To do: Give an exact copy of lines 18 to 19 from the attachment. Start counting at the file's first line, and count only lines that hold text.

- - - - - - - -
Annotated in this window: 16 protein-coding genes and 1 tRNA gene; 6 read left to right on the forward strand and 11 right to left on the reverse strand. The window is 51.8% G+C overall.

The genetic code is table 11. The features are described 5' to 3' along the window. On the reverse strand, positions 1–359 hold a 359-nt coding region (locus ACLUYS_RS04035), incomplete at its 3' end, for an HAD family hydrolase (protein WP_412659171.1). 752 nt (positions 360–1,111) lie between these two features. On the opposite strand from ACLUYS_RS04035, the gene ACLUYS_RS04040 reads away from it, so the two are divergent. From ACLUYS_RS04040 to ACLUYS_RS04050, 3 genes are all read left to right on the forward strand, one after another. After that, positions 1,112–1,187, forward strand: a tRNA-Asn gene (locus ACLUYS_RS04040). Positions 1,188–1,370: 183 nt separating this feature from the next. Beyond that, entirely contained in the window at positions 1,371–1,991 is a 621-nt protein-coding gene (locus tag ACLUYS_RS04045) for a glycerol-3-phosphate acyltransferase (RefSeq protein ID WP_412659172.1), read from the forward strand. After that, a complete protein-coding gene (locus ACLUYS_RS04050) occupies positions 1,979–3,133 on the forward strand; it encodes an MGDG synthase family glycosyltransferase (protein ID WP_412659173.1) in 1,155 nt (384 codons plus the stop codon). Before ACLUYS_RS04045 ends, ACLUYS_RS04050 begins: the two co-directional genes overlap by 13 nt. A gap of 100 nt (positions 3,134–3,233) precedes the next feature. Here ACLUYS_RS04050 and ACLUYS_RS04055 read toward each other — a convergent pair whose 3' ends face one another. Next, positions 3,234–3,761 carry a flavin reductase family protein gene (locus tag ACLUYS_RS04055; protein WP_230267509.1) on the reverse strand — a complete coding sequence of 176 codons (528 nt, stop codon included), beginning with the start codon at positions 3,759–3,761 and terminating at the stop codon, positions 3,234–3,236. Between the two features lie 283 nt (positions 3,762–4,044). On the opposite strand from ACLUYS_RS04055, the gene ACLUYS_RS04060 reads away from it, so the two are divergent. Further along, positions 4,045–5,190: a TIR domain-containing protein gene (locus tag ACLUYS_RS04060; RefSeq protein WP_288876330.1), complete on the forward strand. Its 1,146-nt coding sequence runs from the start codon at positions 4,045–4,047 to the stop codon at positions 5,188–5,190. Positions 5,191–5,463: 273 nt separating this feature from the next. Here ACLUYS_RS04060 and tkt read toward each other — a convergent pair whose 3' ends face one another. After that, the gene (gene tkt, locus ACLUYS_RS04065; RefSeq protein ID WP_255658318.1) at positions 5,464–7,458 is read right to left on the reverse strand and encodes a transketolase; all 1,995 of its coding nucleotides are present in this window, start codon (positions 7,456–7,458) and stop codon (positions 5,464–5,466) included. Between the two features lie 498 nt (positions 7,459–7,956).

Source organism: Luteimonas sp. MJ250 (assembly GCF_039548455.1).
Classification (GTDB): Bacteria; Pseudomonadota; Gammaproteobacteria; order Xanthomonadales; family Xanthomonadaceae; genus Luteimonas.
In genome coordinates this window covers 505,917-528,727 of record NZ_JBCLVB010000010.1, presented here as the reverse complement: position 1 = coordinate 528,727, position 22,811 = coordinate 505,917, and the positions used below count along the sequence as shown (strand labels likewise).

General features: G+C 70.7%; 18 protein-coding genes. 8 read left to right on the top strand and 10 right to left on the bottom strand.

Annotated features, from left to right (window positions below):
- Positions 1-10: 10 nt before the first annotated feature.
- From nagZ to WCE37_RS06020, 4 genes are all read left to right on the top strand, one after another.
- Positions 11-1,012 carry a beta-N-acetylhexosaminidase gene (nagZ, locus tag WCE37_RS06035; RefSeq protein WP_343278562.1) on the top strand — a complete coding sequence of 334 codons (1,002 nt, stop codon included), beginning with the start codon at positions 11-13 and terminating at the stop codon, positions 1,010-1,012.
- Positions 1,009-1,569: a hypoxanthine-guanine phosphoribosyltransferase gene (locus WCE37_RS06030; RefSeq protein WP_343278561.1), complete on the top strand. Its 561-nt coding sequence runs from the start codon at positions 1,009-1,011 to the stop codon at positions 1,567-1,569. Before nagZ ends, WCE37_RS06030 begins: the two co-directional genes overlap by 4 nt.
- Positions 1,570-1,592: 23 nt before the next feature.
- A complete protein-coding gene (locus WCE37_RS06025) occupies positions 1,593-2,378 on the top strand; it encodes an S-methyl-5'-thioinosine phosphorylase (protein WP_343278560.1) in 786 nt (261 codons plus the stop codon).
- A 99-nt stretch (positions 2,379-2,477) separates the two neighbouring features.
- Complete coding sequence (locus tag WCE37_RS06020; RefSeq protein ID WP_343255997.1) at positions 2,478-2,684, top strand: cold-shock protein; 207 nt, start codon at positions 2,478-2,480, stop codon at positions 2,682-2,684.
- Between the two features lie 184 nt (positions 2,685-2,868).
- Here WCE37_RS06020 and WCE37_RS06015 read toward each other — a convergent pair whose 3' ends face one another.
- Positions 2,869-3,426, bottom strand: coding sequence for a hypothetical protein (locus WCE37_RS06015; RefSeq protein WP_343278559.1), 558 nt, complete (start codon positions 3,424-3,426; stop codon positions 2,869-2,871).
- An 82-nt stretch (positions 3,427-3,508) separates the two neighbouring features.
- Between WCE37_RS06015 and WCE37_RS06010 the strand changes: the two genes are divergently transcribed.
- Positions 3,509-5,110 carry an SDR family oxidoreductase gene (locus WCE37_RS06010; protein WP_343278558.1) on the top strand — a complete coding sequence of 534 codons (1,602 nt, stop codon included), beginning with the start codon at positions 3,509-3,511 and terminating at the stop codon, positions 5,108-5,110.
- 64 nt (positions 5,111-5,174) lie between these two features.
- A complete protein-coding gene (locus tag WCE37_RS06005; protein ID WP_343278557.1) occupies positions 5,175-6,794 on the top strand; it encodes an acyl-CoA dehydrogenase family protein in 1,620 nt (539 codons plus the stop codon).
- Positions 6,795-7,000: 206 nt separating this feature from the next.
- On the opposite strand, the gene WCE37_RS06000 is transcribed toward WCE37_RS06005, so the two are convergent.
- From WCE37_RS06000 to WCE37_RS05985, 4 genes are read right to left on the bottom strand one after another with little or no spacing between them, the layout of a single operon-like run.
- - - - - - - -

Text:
- Positions 2,869-3,426, bottom strand: coding sequence for a hypothetical protein (locus WCE37_RS06015; RefSeq protein WP_343278559.1), 558 nt, complete (start codon positions 3,424-3,426; stop codon positions 2,869-2,871).
- An 82-nt stretch (positions 3,427-3,508) separates the two neighbouring features.